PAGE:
Nonfiction November: My Year in Nonfiction

Posted November 3, 2020 by Lory in events / 30 Comments

Hooray, it’s Nonfiction November! This is a yearly event that a lot of us look forward to.

The topic this week is Your Year in Nonfiction, hosted by Leann of Shelf Aware: Take a look back at your year of nonfiction and reflect on the following questions – What was your favorite nonfiction read of the year? Do you have a particular topic you’ve been attracted to more this year? What nonfiction book have you recommended the most? What are you hoping to get out of participating in Nonfiction November?

I made it a goal this year to read more nonfiction, and I did. I discovered many amazing books and learned so much.

Aside from memoirs, which are always a pull because I love to read people’s stories, I’ve been attracted to medical topics, books about trauma and recovery, and books about people with neurological or sensory differences. The standout was probably An Anthropologist on Mars by Oliver Sacks. I’ll definitely be seeking out more of his books.

I have recommended The Body Keeps the Score to many people, and I will continue to do so because I think it is such an important book. We need to change our thinking about lots of things, and trauma is one thing that severely clouds our thinking. This book shows it is possible to find a way through, using the wisdom of the body to help.

Here is a list of the nonfiction books I’ve read since last November:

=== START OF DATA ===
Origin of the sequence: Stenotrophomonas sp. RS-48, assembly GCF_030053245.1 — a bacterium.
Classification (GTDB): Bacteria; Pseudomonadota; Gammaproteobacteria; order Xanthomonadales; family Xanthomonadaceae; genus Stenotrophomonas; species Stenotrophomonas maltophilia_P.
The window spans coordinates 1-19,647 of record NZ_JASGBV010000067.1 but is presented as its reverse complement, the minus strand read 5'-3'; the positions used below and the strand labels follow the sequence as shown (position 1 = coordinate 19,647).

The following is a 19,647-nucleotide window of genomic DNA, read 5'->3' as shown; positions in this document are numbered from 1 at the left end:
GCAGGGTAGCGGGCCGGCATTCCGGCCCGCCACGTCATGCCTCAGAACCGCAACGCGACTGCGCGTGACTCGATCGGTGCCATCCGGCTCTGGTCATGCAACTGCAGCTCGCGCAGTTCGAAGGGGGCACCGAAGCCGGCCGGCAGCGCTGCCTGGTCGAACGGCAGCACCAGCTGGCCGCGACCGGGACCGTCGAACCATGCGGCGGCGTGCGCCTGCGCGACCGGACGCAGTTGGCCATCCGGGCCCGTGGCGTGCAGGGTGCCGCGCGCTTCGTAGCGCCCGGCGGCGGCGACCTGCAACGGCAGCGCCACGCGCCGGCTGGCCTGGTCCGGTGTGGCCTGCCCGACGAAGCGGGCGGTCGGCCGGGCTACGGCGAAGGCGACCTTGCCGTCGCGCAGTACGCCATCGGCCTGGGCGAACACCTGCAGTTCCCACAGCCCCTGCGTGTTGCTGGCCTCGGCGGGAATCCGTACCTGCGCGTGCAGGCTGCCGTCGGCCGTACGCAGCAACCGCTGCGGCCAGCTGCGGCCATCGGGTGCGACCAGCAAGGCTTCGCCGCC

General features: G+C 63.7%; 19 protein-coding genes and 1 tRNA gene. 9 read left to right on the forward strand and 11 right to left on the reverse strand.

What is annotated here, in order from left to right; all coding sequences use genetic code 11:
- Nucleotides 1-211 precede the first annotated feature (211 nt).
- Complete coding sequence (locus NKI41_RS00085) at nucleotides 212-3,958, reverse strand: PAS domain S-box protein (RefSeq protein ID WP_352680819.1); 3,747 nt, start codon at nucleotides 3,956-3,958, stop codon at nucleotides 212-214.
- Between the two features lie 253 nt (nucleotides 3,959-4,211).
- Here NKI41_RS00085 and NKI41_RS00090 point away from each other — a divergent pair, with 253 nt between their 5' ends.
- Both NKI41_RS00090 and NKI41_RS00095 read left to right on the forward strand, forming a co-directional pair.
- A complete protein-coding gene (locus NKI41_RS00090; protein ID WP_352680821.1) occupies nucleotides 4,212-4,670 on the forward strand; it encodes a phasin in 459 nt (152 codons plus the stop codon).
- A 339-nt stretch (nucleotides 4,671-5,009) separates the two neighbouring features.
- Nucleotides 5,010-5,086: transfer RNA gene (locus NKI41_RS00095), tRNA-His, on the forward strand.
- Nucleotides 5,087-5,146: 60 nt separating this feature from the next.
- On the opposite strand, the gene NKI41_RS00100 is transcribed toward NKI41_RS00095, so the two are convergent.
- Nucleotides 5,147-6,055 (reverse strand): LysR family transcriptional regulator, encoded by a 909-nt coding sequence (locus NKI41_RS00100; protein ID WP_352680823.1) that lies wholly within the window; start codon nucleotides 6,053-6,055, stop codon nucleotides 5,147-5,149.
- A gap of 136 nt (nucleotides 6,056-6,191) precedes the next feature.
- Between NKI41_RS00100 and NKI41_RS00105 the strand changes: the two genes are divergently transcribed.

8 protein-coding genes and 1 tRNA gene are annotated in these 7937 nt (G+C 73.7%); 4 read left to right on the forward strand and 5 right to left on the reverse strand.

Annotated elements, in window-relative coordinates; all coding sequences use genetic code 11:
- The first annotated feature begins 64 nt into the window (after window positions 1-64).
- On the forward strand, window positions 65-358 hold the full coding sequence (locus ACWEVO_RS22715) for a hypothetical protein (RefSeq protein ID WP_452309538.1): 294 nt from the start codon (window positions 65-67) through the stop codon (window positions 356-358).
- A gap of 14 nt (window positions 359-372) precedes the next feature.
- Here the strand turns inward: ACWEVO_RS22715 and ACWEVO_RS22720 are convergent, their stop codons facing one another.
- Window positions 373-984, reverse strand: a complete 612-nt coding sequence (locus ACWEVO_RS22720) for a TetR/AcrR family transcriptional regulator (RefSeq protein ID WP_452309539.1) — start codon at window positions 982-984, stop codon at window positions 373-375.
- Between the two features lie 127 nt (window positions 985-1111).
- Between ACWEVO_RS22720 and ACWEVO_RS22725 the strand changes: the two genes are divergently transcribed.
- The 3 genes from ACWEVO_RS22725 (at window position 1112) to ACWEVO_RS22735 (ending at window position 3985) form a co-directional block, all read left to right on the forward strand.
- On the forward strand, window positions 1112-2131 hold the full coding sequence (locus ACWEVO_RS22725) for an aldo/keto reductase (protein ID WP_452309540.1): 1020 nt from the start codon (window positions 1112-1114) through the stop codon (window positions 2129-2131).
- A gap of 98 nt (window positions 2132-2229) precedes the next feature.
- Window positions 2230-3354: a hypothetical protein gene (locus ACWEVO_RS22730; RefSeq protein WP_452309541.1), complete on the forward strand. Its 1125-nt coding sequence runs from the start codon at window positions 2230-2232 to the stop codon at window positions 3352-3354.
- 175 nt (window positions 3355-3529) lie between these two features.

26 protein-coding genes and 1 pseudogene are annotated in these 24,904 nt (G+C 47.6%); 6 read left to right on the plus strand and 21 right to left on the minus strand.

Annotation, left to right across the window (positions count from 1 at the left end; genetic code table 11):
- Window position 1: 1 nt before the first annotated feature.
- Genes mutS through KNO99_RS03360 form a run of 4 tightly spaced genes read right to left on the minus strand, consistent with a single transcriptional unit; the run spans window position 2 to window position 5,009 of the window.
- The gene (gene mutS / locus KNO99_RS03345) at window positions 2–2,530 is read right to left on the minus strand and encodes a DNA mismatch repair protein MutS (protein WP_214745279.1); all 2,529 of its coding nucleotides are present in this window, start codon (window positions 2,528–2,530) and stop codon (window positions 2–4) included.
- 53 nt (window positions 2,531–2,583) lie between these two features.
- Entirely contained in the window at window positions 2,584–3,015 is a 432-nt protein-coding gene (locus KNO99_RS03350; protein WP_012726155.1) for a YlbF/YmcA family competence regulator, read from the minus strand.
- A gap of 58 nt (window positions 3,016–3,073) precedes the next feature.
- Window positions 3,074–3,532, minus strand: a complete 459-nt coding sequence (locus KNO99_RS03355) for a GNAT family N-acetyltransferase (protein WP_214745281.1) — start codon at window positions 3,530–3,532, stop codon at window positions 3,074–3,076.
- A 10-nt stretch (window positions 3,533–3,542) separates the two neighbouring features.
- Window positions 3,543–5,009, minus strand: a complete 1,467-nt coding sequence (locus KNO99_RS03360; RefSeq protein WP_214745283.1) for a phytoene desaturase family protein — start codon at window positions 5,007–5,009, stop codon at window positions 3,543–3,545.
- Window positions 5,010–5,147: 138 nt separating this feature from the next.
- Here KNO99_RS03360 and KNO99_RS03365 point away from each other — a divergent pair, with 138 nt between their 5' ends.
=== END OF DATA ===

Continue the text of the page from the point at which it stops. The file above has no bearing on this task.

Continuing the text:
• Daring to Drive by Manal al-Sharif – Memoir, activism
  • Ce n’est pas toi que j’attendais by Fabien Toulmé – Graphic memoir
  • I Know Why the Caged Bird Sings by Maya Angelou (plus her other memoirs)
  • Born a Crime by Trevor Noah – Memoir
  • The Body Keeps the Score by Bessel van der Kolk – Science (trauma and recovery)
  • The World I Live In by Helen Keller – Essays
  • I Contain Multitudes by Ed Yong – Science (microbiology)
  • Good Morning Monster by Catherine Gildiner – Psychology (patient stories)
  • Inferno by Catherine Cho – Memoir of a psychosis
  • Home and Home Work by Julie Andrews – Memoir
  • My Invented Country by Isabel Allende – Memoir
  • The Book of Forgiving by Desmond Tutu and Mpho Tutu – Spirituality
  • In Pursuit of Disobedient Women by Dionne Searcey – Memoir, reporting
  • Rudolf Steiner and Swedenborg by Gary Lachman – Biography
  • An Anthropologist on Mars by Oliver Sacks – Science (neurological case studies)